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Given the current state of the economy, I wonder what affiliate marketing looked like from 2000-3, the time right before I started and a time of economic contraction.
Whatever it was, it's certainly going to be back. I can already see lowered conversion rates, but what else can we expect?
This time it's different, very different. The credit crunch part of this crisis affects everybody -- there just isn't any money being circulated through the system. Over the past few years I've developed a series of sites that targeted "disposable income" niches. They did very well until a few weeks ago; can't say they bottomed out, but it's coming close to it.
The only thing I can do now is what I've done before, after the bubble, after 9/11; put my head down over the keyboard, maybe go back to the 12-hour day, work on improving what I already have, maybe try to develop a couple of things on the to-do list, simply try to be ready for when things take an up-turn.
I do mostly consumer essentials, some of which have luxury versions. Things that deal with emotions or urges still seem to be doing well.:)
Taxes will always be a goldmine for a month or two a year.
Though they still don't quite know what to make of search, CPG companies will probably start to spend more which would fall in the AdSense category. They'll spend more on clicks and impressions for a while and then they will start to get smart about it in the next 10 years.
It should be a great time to ramp up. I'll bet there are still tons of companies out there that don't do search very well at all but managed to make money in a buoyant economy. They don't have the knowledge to tune the campaigns so they'll just cut chunks that don't perform and may end up running on just their own brand terms. If that happens a lot, it'll be a good opportunity to buy traffic on the cheap to build up new sites while things are slow. If you are an affiliate with low overhead, you can run on low margins while merchants have employees, agencies, ad serving costs, and more. Budgets will probably get cut before employees.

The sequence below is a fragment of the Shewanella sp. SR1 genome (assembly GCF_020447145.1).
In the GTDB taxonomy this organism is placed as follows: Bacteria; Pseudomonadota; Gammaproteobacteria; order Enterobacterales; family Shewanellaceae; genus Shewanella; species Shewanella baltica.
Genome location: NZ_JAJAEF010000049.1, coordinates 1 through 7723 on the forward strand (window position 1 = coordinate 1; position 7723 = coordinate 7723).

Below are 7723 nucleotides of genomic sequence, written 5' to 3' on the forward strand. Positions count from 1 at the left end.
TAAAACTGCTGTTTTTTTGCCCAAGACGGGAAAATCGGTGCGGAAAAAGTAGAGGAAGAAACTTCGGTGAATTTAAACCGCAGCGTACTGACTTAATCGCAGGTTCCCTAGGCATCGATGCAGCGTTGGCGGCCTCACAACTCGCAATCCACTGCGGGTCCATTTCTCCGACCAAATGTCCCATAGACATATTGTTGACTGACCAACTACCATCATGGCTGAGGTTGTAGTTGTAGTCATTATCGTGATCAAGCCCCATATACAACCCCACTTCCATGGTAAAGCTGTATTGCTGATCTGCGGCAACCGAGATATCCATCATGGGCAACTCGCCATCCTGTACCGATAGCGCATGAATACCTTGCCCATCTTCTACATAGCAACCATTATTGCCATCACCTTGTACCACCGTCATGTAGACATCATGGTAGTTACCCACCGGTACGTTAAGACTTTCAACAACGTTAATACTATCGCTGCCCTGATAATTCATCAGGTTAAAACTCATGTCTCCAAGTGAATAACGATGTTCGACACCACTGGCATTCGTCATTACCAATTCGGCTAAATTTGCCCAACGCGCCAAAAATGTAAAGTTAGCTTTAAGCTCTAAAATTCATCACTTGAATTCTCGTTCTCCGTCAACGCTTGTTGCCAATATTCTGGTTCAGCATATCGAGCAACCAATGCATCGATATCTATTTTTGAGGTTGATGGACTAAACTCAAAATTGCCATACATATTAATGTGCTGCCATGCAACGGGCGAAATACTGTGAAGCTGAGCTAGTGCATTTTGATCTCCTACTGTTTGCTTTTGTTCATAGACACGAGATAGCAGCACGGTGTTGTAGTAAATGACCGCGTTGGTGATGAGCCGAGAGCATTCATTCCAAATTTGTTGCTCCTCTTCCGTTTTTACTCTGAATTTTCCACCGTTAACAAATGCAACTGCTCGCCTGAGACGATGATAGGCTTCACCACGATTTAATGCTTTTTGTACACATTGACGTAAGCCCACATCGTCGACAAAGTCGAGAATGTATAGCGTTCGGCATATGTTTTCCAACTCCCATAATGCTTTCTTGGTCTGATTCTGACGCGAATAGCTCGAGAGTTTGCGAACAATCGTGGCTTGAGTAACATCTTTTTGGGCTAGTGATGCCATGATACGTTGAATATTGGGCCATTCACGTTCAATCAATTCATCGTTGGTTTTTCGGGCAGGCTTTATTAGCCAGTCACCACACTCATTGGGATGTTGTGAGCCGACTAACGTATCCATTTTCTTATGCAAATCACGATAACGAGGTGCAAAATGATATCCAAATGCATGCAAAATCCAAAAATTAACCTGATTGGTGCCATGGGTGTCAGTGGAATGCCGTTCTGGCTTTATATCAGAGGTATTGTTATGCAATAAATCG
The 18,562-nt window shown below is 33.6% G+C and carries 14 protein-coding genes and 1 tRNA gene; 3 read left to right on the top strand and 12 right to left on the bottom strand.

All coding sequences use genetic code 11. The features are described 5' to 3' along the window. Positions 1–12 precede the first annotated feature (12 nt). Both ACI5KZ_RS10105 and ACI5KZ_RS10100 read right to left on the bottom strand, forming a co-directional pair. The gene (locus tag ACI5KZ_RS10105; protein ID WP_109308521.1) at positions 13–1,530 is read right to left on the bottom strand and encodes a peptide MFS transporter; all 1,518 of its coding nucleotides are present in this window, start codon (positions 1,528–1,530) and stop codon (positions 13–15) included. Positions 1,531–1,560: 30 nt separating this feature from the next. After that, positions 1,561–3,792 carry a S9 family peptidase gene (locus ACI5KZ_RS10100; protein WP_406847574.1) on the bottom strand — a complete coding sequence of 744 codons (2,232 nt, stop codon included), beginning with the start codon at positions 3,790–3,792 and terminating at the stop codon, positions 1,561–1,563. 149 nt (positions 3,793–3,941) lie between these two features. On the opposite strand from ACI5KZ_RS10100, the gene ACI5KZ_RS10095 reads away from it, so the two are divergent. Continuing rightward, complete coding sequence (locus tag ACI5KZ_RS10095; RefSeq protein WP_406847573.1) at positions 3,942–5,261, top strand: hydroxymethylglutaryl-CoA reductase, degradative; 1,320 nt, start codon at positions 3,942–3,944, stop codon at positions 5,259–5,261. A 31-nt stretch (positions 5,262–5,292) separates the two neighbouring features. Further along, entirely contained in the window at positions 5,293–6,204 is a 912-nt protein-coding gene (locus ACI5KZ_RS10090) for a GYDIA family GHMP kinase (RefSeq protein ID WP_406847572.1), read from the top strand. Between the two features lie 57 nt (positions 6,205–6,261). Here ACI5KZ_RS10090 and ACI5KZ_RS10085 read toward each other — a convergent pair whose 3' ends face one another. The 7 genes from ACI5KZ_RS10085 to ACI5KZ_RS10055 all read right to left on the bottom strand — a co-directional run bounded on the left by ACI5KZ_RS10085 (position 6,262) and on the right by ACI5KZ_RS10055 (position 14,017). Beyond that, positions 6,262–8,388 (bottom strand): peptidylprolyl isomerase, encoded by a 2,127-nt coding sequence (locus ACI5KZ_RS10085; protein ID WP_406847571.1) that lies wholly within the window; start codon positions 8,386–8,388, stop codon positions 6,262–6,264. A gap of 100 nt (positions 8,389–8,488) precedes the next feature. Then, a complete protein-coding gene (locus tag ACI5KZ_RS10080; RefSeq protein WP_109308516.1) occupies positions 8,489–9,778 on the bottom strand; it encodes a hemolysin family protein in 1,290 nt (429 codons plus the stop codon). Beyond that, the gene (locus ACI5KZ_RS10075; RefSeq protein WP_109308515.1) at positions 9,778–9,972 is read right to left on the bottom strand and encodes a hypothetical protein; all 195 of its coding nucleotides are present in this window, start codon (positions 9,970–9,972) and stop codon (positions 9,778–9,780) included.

Bid management systems don't work very well and as an affiliate you can cherry pick apart the paid listings in ways that an automated system doesn't or can't. Since there is so much spent on bid management, the things that matter (keyword, match type, laser targted ad text and conversion path) don't get the attention they should and there is room in paid search going direct or to your own site.
Being an affiliate, you need to adapt and change and work whatever seems to be the flavor of the moment, and at this moment, that seems to be financial trouble for the economy.